This week is National Chronic Invisible Illness week and some friends of mine around the DOC, (Diabetes Online Community,) have been completing this meme. Below is my 30.
1. The illness we live with is: Type 1 Diabetes.
2. My boys were diagnosed with it in the year: 1998, 2006, 2007
3. But they had symptoms since: J had symptoms up to 2 months before, L and B were diagnosed the day we saw a hint of a symptom.
4. The biggest adjustment I’ve had to make is: Living with the worry. Living with another cog in my brain that is set to "diabetes" and is never shut off.
5. Most people assume: Most people who don't know me assume that I'm probably a nervous wreck all the time, but honestly I'm pretty normal and laid back. Unless I need to fight for something, then I am a mama bear for sure.
6. The hardest part about mornings are: Not asking my boys to check their sugar before they even get out of bed. I've read this was a pet peeve of some PWD's, so now I try to just check it for them, either before they wake, or before they get out of bed.
7. My favorite medical TV show is: I used to watch Grey's Anatomy. Now I'm pretty much over it.
8. A gadget I couldn’t live without is: The meter. If those things could only be found dipped in gold and cost a thousand dollars they would be worth it. (Interestingly enough, I have the same philosophy for baby swings.)
9. The hardest part about nights are: Getting to sleep. I do some of my best worrying at night. Unfortunately.
10. Each day I take ___ pills & ___ vitamins: Nope. I don't take any. They don't take any. We stick to insulin.
11. Regarding alternative treatments I: am not a happy camper when I get spam emails from people who tout things as a cure. There is no cure for type 1 diabetes. Your special drink/diet/root won't fix my boys Pancreases.
12. If I had to choose between an invisible illness or visible I would choose: If we HAD to choose between the two, invisible is my illness of choice I suppose. My boys can go out in the world and hide diabetes if they feel inclined. And I have a feeling, there will be many days they will feel inclined.
13. Regarding working and career: I am lucky that I can spend my "career" taking care of my boys. If we depended on my income to live and pay the mortgage, we wouldn't have a house and a mortgage. There just aren't daycare providers willing to care for children with T1. And if I did find one, they would in all probability take so much of my income the job would be moot in the first place. But I have found that I LOVE to write. So who knows what my future holds.
14. People would be surprised to know: That we don't have a school nurse. All my boys have checked their own sugars since kindergarten and then called me from school for carb counts.
15. The hardest thing to accept about my new reality has been: That worry is like acid, and it usually makes things worse before you can begin healing. I need to stuff the worry and let my kids just be kids sometimes.
16. Something I never thought I could do with this illness that I did was: Send my son to scout camp/school camp/trips to family without me. But I did! They did! We did it!
17. The commercials about their illness: Are usually geared towards 70 year old type 2 diabetics.
18. Something I really miss doing since they were diagnosed is: Leaving the house on a whim and not worrying about grabbing life saving supplies.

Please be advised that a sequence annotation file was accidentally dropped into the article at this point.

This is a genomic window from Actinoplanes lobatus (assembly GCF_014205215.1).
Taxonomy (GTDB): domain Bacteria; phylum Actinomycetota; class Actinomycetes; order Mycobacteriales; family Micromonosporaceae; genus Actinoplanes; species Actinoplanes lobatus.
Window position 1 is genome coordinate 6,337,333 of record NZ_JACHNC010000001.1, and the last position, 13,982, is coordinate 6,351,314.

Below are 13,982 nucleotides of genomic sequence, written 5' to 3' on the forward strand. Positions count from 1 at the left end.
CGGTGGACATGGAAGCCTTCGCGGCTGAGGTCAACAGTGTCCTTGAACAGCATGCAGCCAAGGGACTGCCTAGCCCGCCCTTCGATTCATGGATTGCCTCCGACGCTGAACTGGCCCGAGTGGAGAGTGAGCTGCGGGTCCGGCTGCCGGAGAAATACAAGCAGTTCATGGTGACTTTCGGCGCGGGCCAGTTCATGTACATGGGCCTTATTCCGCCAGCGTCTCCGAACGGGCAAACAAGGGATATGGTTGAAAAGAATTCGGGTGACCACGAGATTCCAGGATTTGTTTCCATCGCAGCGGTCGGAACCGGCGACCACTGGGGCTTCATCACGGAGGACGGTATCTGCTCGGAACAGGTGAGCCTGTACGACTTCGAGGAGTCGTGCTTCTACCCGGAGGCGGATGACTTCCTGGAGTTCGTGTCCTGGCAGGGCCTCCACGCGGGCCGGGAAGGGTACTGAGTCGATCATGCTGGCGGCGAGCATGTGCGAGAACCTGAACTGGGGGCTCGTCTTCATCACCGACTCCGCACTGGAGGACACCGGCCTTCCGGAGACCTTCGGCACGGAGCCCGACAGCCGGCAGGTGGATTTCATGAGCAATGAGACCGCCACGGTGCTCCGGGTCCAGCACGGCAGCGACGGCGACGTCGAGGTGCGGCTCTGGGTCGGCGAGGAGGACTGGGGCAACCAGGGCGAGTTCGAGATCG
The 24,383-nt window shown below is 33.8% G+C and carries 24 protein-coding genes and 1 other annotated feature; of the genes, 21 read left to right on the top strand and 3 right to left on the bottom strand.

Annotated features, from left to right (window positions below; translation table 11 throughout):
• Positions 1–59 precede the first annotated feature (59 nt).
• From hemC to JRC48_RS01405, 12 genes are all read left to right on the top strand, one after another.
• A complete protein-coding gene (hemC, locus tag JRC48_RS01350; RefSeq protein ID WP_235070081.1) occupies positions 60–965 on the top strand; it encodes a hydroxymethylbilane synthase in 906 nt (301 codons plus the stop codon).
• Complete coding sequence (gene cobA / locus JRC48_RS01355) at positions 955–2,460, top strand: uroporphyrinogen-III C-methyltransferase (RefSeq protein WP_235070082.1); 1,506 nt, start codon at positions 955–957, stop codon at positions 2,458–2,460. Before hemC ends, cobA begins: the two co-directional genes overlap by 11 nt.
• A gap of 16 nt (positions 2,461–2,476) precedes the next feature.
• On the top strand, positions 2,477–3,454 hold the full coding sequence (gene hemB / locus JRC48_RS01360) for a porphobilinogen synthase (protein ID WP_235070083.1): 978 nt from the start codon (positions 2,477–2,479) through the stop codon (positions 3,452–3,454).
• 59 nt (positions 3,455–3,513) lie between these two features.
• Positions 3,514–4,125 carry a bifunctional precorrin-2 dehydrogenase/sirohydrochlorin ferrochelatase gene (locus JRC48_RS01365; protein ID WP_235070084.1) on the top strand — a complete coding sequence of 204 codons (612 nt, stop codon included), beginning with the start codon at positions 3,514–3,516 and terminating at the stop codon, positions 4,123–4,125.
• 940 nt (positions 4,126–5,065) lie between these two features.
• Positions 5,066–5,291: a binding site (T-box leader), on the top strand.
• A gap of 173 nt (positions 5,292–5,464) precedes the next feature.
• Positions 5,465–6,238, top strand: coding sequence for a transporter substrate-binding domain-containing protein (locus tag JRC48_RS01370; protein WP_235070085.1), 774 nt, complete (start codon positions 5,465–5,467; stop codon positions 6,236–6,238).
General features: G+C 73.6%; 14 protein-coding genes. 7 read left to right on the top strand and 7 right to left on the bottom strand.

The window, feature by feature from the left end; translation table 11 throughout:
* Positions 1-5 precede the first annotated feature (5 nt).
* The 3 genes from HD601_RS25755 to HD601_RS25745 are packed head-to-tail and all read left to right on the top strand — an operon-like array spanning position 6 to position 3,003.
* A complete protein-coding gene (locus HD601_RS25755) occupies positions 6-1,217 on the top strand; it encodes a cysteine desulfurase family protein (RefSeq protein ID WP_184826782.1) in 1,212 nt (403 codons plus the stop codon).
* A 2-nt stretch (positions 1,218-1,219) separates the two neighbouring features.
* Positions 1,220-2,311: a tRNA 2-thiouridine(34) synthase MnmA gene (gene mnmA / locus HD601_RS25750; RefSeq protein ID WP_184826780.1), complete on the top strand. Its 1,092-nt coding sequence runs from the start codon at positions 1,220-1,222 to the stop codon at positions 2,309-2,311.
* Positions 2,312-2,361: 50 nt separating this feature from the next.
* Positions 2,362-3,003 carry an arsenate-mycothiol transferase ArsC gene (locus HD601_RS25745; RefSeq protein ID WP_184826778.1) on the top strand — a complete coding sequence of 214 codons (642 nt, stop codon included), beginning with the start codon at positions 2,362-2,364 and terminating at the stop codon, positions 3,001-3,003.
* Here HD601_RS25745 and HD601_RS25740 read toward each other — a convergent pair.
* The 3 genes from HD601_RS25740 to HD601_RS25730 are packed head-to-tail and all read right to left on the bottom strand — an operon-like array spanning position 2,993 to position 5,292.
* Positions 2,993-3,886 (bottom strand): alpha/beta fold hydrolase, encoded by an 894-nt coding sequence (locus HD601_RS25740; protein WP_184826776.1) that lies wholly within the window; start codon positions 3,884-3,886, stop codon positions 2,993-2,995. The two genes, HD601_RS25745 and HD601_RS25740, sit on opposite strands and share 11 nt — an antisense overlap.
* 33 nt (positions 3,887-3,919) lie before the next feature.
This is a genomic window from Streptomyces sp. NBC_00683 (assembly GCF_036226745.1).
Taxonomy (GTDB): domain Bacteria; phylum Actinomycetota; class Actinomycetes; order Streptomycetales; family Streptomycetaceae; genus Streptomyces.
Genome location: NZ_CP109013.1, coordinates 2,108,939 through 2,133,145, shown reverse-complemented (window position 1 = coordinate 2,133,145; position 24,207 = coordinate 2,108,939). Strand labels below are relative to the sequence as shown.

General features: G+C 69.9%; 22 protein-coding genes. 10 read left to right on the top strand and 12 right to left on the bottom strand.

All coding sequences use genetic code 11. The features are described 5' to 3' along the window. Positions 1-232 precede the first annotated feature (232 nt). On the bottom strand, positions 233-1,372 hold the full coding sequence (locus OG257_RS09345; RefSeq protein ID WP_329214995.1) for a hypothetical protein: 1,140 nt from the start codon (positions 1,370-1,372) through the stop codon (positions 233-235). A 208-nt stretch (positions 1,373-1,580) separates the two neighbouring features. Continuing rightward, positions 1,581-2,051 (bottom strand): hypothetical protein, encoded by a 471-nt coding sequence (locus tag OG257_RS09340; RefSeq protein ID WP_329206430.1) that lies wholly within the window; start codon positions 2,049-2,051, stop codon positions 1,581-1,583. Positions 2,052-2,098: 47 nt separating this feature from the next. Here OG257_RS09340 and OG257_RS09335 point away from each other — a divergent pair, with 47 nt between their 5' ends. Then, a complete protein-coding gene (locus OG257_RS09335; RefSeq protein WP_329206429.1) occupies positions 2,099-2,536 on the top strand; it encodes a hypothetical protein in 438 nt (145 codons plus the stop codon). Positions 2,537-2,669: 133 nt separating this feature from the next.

19. It was really hard to have to give up: It wasn't hard to give anything up. I would give up the world for my boys.
20. A new hobby I have taken up since their diagnosis is: Blogging baby!! BEST. HOBBY. EVAH!
21. If I could have one day of feeling normal again I would: Send my boys to school, and then go shopping while leaving my cell phone at home.
22. My boys illness has taught me: That life gives us trials to help us grow into better, stronger more empathetic human beings.
23. Want to know a secret? One thing people say that gets under my skin is: They know someone who has diabetes...and that someone is their grandmother who takes 1 pill a day and checks her sugar every wed. morning. (not that there is anything wrong with that...my father in law does the same thing...it's just that they are thinking that our life is the same...when in fact, our life is the complete opposite of that.) Even just the fact that they are trying to relate is wonderful, but what usually bothers me is they don't want to hear that they are not the same thing.
24. But I love it when people: Ask questions! OHHH! It gives me goose bumps! It feels so good to have someone really want to know, rather than me flinging information at their glossy eyes.
25. My favorite motto, scripture, quote that gets me through tough times is: "Peace I leave with you, peace I give unto you: not as the world giveth, give I unto you. Let not your heart be troubled, neither let it be afraid." ~John 14:27
26. When someone is diagnosed I’d like to tell them: You have been asked to run a marathon you haven't trained for. Some days the course will feel easier, and some days, no matter how seasoned you are, the mountains make for a rough run. The trick is to enjoy the scenery on the way.
27. Something that has surprised me about living with an illness is: How resilient my boys are. Man, they can endure so much more than I would have ever given them credit for.
28. The nicest thing someone did for me when I wasn’t feeling well was: Bring me cookies, 'cuz I am a sucker for cookies!
29. I’m involved with Invisible Illness Week because: Kerri did it, Abby did it, Reyna did it and now I am doing it. I really really think you should do it too!
30. The fact that you read this list makes me feel: Like I am not alone. Thank you for that.